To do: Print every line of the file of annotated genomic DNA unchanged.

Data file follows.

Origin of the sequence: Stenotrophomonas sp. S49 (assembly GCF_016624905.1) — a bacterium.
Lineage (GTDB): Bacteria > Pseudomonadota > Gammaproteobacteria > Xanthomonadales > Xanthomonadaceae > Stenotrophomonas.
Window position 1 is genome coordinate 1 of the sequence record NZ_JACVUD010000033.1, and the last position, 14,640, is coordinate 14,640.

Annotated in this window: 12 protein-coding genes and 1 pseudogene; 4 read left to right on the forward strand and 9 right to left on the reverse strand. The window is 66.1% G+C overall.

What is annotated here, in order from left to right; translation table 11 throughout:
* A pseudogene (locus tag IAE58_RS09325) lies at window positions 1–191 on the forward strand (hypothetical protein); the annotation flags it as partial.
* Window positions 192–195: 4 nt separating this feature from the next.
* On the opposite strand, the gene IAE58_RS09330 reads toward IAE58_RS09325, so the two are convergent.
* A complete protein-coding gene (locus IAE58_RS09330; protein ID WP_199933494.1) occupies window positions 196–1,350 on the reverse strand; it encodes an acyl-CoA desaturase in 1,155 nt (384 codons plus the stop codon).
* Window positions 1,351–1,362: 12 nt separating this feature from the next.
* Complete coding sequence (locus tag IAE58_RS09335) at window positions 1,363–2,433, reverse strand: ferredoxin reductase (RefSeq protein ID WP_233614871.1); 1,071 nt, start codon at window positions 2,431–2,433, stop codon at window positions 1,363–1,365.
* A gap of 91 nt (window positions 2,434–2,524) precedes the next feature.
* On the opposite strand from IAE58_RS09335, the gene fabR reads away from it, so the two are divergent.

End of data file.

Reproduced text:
Origin of the sequence: Stenotrophomonas sp. S49 (assembly GCF_016624905.1) — a bacterium.
Lineage (GTDB): Bacteria > Pseudomonadota > Gammaproteobacteria > Xanthomonadales > Xanthomonadaceae > Stenotrophomonas.
Window position 1 is genome coordinate 1 of the sequence record NZ_JACVUD010000033.1, and the last position, 14,640, is coordinate 14,640.

Annotated in this window: 12 protein-coding genes and 1 pseudogene; 4 read left to right on the forward strand and 9 right to left on the reverse strand. The window is 66.1% G+C overall.

What is annotated here, in order from left to right; translation table 11 throughout:
* A pseudogene (locus tag IAE58_RS09325) lies at window positions 1–191 on the forward strand (hypothetical protein); the annotation flags it as partial.
* Window positions 192–195: 4 nt separating this feature from the next.
* On the opposite strand, the gene IAE58_RS09330 reads toward IAE58_RS09325, so the two are convergent.
* A complete protein-coding gene (locus IAE58_RS09330; protein ID WP_199933494.1) occupies window positions 196–1,350 on the reverse strand; it encodes an acyl-CoA desaturase in 1,155 nt (384 codons plus the stop codon).
* Window positions 1,351–1,362: 12 nt separating this feature from the next.
* Complete coding sequence (locus tag IAE58_RS09335) at window positions 1,363–2,433, reverse strand: ferredoxin reductase (RefSeq protein ID WP_233614871.1); 1,071 nt, start codon at window positions 2,431–2,433, stop codon at window positions 1,363–1,365.
* A gap of 91 nt (window positions 2,434–2,524) precedes the next feature.
* On the opposite strand from IAE58_RS09335, the gene fabR reads away from it, so the two are divergent.